Above: Lifting a block of ice with ice tongs at the 2015 Ice Harvest. Photo by Rebecca Andre of MGP&D.
Before freezers and refrigerators, harvested ice from local ponds, lakes, and rivers was essential to preserve food through the warmer months.
At its peak in the 19th century, the U.S. ice industry employed about 90,000 people and was a $28 million dollar business, according to Wikipedia.
Today, you can harvest ice the way they did 100 years ago at the Hanford Mills Museum in East Meredith, which holds its annual Ice Harvest Festival this Saturday, Feb. 6.
Above: Harvesting ice at the 2015 festival. Photo by Rebecca Andre of MGP&D.
There will be ice fishing, ice-sculpting, blacksmithing and woodstove cookery, horse-drawn sleigh rides, a soup buffet, a snowman village and bonfires. Lunch will be a hot soup buffet featuring soups from over a dozen local restaurants, and local farmers, craftspeople and vendors will sell meat, cheese, coffee, snacks and crafts.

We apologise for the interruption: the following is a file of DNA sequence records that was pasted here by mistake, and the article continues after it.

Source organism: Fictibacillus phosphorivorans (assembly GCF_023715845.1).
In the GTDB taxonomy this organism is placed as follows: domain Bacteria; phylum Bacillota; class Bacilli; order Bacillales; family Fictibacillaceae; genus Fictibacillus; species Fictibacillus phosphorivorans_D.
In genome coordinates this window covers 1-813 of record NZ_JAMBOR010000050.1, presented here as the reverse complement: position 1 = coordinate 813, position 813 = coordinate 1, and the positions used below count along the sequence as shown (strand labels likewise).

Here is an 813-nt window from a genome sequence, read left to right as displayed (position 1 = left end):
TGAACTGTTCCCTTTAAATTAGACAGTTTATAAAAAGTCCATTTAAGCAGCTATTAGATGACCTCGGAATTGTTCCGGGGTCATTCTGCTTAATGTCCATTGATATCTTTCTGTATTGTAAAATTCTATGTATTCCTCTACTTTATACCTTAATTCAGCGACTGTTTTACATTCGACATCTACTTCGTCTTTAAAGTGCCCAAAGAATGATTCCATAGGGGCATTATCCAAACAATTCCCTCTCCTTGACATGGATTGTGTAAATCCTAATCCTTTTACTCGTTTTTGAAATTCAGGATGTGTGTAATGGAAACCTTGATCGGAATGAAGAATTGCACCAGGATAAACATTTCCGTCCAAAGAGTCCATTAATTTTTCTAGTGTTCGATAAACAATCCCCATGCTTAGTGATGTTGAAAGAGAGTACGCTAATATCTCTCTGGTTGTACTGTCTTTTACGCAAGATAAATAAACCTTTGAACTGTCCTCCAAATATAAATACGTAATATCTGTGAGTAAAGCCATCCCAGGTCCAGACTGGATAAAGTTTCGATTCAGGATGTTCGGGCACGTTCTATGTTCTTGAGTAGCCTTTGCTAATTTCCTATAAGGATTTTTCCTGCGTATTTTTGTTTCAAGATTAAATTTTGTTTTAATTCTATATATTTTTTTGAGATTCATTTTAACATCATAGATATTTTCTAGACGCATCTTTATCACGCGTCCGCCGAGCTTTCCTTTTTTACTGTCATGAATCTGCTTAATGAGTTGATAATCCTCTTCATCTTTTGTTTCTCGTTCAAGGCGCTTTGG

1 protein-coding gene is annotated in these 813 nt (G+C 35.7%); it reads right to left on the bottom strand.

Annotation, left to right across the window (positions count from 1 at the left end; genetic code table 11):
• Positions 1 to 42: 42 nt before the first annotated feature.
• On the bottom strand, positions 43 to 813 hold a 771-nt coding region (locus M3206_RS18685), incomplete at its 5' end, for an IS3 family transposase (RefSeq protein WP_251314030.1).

According to the museum’s website, the ice is nine inches thick on the mill pond on Wednesday, strong enough to support people and to be harvested safely. Although conditions may change, the festival will happen no matter the weather, organizers say.
Below: Sleigh rides at the 2015 Ice Harvest Festival. Photo by Rebecca Andre of MGP&D.